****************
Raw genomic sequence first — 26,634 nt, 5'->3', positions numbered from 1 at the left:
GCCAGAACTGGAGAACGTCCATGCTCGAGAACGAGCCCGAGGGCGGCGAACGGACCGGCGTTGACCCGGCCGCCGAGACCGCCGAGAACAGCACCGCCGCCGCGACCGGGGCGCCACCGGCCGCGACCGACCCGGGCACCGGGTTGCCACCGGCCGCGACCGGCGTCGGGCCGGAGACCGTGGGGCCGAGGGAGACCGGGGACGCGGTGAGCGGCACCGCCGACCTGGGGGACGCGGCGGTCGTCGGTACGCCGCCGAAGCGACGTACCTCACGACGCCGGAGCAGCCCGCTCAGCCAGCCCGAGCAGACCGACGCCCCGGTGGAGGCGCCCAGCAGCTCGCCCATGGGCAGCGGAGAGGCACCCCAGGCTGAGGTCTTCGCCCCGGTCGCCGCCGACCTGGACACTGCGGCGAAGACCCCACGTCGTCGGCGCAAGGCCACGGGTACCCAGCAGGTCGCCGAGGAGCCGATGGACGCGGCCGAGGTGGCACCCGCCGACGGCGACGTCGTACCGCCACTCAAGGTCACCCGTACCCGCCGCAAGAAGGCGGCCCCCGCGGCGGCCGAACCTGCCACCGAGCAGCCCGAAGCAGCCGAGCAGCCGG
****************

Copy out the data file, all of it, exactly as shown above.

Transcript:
Raw genomic sequence first — 26,634 nt, 5'->3', positions numbered from 1 at the left:
GCCAGAACTGGAGAACGTCCATGCTCGAGAACGAGCCCGAGGGCGGCGAACGGACCGGCGTTGACCCGGCCGCCGAGACCGCCGAGAACAGCACCGCCGCCGCGACCGGGGCGCCACCGGCCGCGACCGACCCGGGCACCGGGTTGCCACCGGCCGCGACCGGCGTCGGGCCGGAGACCGTGGGGCCGAGGGAGACCGGGGACGCGGTGAGCGGCACCGCCGACCTGGGGGACGCGGCGGTCGTCGGTACGCCGCCGAAGCGACGTACCTCACGACGCCGGAGCAGCCCGCTCAGCCAGCCCGAGCAGACCGACGCCCCGGTGGAGGCGCCCAGCAGCTCGCCCATGGGCAGCGGAGAGGCACCCCAGGCTGAGGTCTTCGCCCCGGTCGCCGCCGACCTGGACACTGCGGCGAAGACCCCACGTCGTCGGCGCAAGGCCACGGGTACCCAGCAGGTCGCCGAGGAGCCGATGGACGCGGCCGAGGTGGCACCCGCCGACGGCGACGTCGTACCGCCACTCAAGGTCACCCGTACCCGCCGCAAGAAGGCGGCCCCCGCGGCGGCCGAACCTGCCACCGAGCAGCCCGAAGCAGCCGAGCAGCCGG